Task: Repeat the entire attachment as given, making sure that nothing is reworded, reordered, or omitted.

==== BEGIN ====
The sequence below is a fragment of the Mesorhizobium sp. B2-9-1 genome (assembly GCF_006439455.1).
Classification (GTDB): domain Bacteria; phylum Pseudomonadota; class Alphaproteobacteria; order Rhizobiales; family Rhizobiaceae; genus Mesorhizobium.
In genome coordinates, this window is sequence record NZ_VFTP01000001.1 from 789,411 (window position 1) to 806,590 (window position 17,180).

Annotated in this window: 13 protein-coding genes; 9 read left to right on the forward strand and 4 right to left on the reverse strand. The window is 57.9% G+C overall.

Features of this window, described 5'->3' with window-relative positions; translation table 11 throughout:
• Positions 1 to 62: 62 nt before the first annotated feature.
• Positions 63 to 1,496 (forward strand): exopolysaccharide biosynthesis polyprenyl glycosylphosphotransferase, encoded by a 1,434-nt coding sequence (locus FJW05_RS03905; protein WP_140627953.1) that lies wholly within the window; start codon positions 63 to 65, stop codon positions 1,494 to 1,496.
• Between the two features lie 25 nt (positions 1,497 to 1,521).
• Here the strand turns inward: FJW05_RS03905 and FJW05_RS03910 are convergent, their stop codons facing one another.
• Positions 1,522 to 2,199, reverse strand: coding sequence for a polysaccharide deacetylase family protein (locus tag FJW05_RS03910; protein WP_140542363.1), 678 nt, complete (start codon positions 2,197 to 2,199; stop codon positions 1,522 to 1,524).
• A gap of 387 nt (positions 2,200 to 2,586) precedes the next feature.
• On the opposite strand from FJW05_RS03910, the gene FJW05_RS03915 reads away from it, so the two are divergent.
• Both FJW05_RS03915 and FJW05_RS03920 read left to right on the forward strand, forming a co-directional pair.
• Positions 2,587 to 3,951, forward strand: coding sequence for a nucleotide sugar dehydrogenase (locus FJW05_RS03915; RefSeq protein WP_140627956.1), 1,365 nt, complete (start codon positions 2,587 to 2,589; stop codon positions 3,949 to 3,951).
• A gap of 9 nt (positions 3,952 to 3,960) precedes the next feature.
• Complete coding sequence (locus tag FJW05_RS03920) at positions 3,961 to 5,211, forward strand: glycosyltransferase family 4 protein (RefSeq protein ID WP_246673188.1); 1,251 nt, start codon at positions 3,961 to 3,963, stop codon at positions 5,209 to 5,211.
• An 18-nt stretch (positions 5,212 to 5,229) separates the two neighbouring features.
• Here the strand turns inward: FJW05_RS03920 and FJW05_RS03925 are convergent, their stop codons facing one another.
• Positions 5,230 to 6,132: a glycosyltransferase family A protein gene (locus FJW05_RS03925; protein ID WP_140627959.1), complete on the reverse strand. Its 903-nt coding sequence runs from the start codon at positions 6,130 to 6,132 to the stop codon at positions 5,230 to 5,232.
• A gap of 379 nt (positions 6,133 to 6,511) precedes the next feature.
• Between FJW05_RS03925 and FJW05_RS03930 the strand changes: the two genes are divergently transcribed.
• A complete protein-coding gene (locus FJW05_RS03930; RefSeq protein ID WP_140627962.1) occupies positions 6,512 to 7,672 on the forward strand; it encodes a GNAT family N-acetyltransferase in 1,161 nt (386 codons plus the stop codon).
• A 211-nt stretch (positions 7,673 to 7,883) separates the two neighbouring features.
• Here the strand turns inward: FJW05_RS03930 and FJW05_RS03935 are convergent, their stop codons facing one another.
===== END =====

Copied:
The sequence below is a fragment of the Mesorhizobium sp. B2-9-1 genome (assembly GCF_006439455.1).
Classification (GTDB): domain Bacteria; phylum Pseudomonadota; class Alphaproteobacteria; order Rhizobiales; family Rhizobiaceae; genus Mesorhizobium.
In genome coordinates, this window is sequence record NZ_VFTP01000001.1 from 789,411 (window position 1) to 806,590 (window position 17,180).

Annotated in this window: 13 protein-coding genes; 9 read left to right on the forward strand and 4 right to left on the reverse strand. The window is 57.9% G+C overall.

Features of this window, described 5'->3' with window-relative positions; translation table 11 throughout:
• Positions 1 to 62: 62 nt before the first annotated feature.
• Positions 63 to 1,496 (forward strand): exopolysaccharide biosynthesis polyprenyl glycosylphosphotransferase, encoded by a 1,434-nt coding sequence (locus FJW05_RS03905; protein WP_140627953.1) that lies wholly within the window; start codon positions 63 to 65, stop codon positions 1,494 to 1,496.
• Between the two features lie 25 nt (positions 1,497 to 1,521).
• Here the strand turns inward: FJW05_RS03905 and FJW05_RS03910 are convergent, their stop codons facing one another.
• Positions 1,522 to 2,199, reverse strand: coding sequence for a polysaccharide deacetylase family protein (locus tag FJW05_RS03910; protein WP_140542363.1), 678 nt, complete (start codon positions 2,197 to 2,199; stop codon positions 1,522 to 1,524).
• A gap of 387 nt (positions 2,200 to 2,586) precedes the next feature.
• On the opposite strand from FJW05_RS03910, the gene FJW05_RS03915 reads away from it, so the two are divergent.
• Both FJW05_RS03915 and FJW05_RS03920 read left to right on the forward strand, forming a co-directional pair.
• Positions 2,587 to 3,951, forward strand: coding sequence for a nucleotide sugar dehydrogenase (locus FJW05_RS03915; RefSeq protein WP_140627956.1), 1,365 nt, complete (start codon positions 2,587 to 2,589; stop codon positions 3,949 to 3,951).
• A gap of 9 nt (positions 3,952 to 3,960) precedes the next feature.
• Complete coding sequence (locus tag FJW05_RS03920) at positions 3,961 to 5,211, forward strand: glycosyltransferase family 4 protein (RefSeq protein ID WP_246673188.1); 1,251 nt, start codon at positions 3,961 to 3,963, stop codon at positions 5,209 to 5,211.
• An 18-nt stretch (positions 5,212 to 5,229) separates the two neighbouring features.
• Here the strand turns inward: FJW05_RS03920 and FJW05_RS03925 are convergent, their stop codons facing one another.
• Positions 5,230 to 6,132: a glycosyltransferase family A protein gene (locus FJW05_RS03925; protein ID WP_140627959.1), complete on the reverse strand. Its 903-nt coding sequence runs from the start codon at positions 6,130 to 6,132 to the stop codon at positions 5,230 to 5,232.
• A gap of 379 nt (positions 6,133 to 6,511) precedes the next feature.
• Between FJW05_RS03925 and FJW05_RS03930 the strand changes: the two genes are divergently transcribed.
• A complete protein-coding gene (locus FJW05_RS03930; RefSeq protein ID WP_140627962.1) occupies positions 6,512 to 7,672 on the forward strand; it encodes a GNAT family N-acetyltransferase in 1,161 nt (386 codons plus the stop codon).
• A 211-nt stretch (positions 7,673 to 7,883) separates the two neighbouring features.
• Here the strand turns inward: FJW05_RS03930 and FJW05_RS03935 are convergent, their stop codons facing one another.